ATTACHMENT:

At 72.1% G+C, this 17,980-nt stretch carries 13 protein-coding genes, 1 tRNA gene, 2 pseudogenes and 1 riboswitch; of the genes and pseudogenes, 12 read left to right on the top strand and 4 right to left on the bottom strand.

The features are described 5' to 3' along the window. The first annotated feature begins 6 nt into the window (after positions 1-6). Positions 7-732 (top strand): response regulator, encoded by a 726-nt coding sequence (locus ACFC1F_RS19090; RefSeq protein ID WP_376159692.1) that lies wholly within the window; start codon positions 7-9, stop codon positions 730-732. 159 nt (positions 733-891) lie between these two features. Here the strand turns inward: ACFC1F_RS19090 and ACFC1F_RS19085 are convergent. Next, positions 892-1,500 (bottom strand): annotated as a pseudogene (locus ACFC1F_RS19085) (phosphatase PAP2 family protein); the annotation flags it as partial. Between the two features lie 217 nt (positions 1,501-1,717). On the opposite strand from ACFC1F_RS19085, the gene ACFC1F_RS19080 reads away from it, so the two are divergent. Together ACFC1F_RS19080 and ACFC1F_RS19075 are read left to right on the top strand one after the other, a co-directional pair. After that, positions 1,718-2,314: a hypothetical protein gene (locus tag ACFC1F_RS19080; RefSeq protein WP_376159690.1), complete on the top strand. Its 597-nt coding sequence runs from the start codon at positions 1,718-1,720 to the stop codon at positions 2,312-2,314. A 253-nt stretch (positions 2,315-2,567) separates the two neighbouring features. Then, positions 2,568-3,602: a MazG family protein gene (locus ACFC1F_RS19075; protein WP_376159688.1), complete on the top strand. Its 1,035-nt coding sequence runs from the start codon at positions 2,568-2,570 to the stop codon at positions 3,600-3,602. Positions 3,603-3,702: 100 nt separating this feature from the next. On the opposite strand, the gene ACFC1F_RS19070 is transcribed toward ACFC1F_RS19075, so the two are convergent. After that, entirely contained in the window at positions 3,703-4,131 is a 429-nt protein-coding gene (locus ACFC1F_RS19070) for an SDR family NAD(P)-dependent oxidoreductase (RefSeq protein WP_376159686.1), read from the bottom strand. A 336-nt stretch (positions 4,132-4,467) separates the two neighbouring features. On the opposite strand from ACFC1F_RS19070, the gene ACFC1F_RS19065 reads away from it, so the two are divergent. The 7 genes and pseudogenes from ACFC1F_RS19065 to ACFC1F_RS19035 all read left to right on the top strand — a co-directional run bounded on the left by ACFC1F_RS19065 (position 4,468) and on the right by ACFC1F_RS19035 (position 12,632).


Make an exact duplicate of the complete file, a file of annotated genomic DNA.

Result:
At 72.1% G+C, this 17,980-nt stretch carries 13 protein-coding genes, 1 tRNA gene, 2 pseudogenes and 1 riboswitch; of the genes and pseudogenes, 12 read left to right on the top strand and 4 right to left on the bottom strand.

The features are described 5' to 3' along the window. The first annotated feature begins 6 nt into the window (after positions 1-6). Positions 7-732 (top strand): response regulator, encoded by a 726-nt coding sequence (locus ACFC1F_RS19090; RefSeq protein ID WP_376159692.1) that lies wholly within the window; start codon positions 7-9, stop codon positions 730-732. 159 nt (positions 733-891) lie between these two features. Here the strand turns inward: ACFC1F_RS19090 and ACFC1F_RS19085 are convergent. Next, positions 892-1,500 (bottom strand): annotated as a pseudogene (locus ACFC1F_RS19085) (phosphatase PAP2 family protein); the annotation flags it as partial. Between the two features lie 217 nt (positions 1,501-1,717). On the opposite strand from ACFC1F_RS19085, the gene ACFC1F_RS19080 reads away from it, so the two are divergent. Together ACFC1F_RS19080 and ACFC1F_RS19075 are read left to right on the top strand one after the other, a co-directional pair. After that, positions 1,718-2,314: a hypothetical protein gene (locus tag ACFC1F_RS19080; RefSeq protein WP_376159690.1), complete on the top strand. Its 597-nt coding sequence runs from the start codon at positions 1,718-1,720 to the stop codon at positions 2,312-2,314. A 253-nt stretch (positions 2,315-2,567) separates the two neighbouring features. Then, positions 2,568-3,602: a MazG family protein gene (locus ACFC1F_RS19075; protein WP_376159688.1), complete on the top strand. Its 1,035-nt coding sequence runs from the start codon at positions 2,568-2,570 to the stop codon at positions 3,600-3,602. Positions 3,603-3,702: 100 nt separating this feature from the next. On the opposite strand, the gene ACFC1F_RS19070 is transcribed toward ACFC1F_RS19075, so the two are convergent. After that, entirely contained in the window at positions 3,703-4,131 is a 429-nt protein-coding gene (locus ACFC1F_RS19070) for an SDR family NAD(P)-dependent oxidoreductase (RefSeq protein WP_376159686.1), read from the bottom strand. A 336-nt stretch (positions 4,132-4,467) separates the two neighbouring features. On the opposite strand from ACFC1F_RS19070, the gene ACFC1F_RS19065 reads away from it, so the two are divergent. The 7 genes and pseudogenes from ACFC1F_RS19065 to ACFC1F_RS19035 all read left to right on the top strand — a co-directional run bounded on the left by ACFC1F_RS19065 (position 4,468) and on the right by ACFC1F_RS19035 (position 12,632).